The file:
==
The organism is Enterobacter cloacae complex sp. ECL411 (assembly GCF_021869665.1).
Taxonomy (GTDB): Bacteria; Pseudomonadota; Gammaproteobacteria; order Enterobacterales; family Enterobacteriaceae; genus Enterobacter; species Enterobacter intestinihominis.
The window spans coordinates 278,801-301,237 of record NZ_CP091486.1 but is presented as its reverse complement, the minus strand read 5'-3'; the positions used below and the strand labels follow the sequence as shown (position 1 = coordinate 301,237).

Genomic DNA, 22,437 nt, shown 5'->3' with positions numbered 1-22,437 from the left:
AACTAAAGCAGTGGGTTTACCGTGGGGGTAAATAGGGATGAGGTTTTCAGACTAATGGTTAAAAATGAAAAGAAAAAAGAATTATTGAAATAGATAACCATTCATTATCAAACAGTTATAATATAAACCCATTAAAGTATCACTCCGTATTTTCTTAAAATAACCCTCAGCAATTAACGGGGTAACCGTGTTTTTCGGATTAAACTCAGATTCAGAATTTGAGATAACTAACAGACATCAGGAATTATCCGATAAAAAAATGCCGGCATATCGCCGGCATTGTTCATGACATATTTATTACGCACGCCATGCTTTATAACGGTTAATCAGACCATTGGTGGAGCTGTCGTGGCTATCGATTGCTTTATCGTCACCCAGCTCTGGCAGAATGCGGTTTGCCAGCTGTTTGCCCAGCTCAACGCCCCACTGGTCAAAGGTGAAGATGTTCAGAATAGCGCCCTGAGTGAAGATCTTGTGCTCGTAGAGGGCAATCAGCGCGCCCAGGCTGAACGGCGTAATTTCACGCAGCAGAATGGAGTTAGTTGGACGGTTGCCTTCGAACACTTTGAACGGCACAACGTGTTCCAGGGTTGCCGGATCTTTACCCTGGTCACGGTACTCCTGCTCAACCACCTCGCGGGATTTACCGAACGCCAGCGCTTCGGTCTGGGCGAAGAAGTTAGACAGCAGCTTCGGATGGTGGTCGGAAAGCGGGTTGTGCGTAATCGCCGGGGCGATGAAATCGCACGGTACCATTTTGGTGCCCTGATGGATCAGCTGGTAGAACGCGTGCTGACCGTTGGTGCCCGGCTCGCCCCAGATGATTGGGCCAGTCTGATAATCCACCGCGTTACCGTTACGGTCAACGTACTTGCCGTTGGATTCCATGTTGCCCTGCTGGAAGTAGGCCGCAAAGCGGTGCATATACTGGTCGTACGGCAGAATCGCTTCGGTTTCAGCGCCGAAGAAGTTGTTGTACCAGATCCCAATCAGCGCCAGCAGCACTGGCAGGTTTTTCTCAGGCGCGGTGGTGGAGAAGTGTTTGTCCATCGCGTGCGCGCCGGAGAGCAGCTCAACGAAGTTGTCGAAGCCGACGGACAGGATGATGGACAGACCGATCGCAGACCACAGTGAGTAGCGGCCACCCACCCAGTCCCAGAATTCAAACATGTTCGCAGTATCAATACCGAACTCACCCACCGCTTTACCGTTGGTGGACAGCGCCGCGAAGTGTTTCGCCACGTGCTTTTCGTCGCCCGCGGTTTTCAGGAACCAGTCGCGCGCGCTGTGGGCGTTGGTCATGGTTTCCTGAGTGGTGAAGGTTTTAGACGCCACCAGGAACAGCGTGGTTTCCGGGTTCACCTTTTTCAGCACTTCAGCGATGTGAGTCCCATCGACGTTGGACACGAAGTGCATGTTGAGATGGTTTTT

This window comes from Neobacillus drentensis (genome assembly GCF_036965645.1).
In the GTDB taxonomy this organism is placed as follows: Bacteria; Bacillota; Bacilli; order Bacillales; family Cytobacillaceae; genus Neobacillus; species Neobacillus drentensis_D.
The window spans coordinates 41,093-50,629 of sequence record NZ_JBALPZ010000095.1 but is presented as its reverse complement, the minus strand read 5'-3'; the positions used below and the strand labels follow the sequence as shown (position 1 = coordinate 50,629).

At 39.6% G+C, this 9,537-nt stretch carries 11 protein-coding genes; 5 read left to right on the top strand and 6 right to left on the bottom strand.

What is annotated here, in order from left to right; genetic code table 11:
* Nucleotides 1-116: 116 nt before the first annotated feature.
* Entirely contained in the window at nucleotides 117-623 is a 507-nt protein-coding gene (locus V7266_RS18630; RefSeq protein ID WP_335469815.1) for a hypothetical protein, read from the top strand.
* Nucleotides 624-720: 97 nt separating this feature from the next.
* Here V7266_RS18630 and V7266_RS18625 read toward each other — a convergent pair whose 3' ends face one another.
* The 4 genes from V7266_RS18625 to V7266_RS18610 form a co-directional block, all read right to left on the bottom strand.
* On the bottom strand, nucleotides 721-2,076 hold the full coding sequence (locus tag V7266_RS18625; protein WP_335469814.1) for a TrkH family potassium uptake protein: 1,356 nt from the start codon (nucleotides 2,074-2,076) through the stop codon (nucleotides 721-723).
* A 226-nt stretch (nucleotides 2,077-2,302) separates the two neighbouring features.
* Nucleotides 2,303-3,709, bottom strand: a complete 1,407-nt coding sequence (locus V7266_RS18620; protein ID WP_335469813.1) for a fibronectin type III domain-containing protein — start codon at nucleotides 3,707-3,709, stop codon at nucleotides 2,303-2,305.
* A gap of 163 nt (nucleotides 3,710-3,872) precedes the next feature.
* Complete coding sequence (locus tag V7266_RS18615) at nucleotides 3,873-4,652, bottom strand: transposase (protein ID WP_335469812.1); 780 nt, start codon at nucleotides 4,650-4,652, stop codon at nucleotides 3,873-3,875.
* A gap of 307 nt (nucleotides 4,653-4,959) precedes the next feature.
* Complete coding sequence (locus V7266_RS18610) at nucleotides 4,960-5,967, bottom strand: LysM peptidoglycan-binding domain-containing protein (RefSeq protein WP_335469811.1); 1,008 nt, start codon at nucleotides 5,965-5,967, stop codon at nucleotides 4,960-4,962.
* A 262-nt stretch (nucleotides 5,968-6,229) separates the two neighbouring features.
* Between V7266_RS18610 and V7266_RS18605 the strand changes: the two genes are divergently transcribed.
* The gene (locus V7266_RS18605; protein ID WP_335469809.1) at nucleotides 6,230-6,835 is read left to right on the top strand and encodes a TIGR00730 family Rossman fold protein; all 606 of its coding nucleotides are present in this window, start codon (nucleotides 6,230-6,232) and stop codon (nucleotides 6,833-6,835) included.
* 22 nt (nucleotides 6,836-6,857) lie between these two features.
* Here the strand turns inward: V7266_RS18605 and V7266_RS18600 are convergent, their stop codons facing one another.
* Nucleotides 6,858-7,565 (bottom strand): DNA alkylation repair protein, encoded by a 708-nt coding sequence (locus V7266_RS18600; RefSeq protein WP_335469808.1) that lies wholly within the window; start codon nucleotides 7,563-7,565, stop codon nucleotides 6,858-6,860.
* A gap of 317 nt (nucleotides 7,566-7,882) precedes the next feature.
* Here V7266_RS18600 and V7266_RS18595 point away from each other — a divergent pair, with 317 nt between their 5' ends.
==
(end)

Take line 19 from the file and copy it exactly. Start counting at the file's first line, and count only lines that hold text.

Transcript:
* A gap of 163 nt (nucleotides 3,710-3,872) precedes the next feature.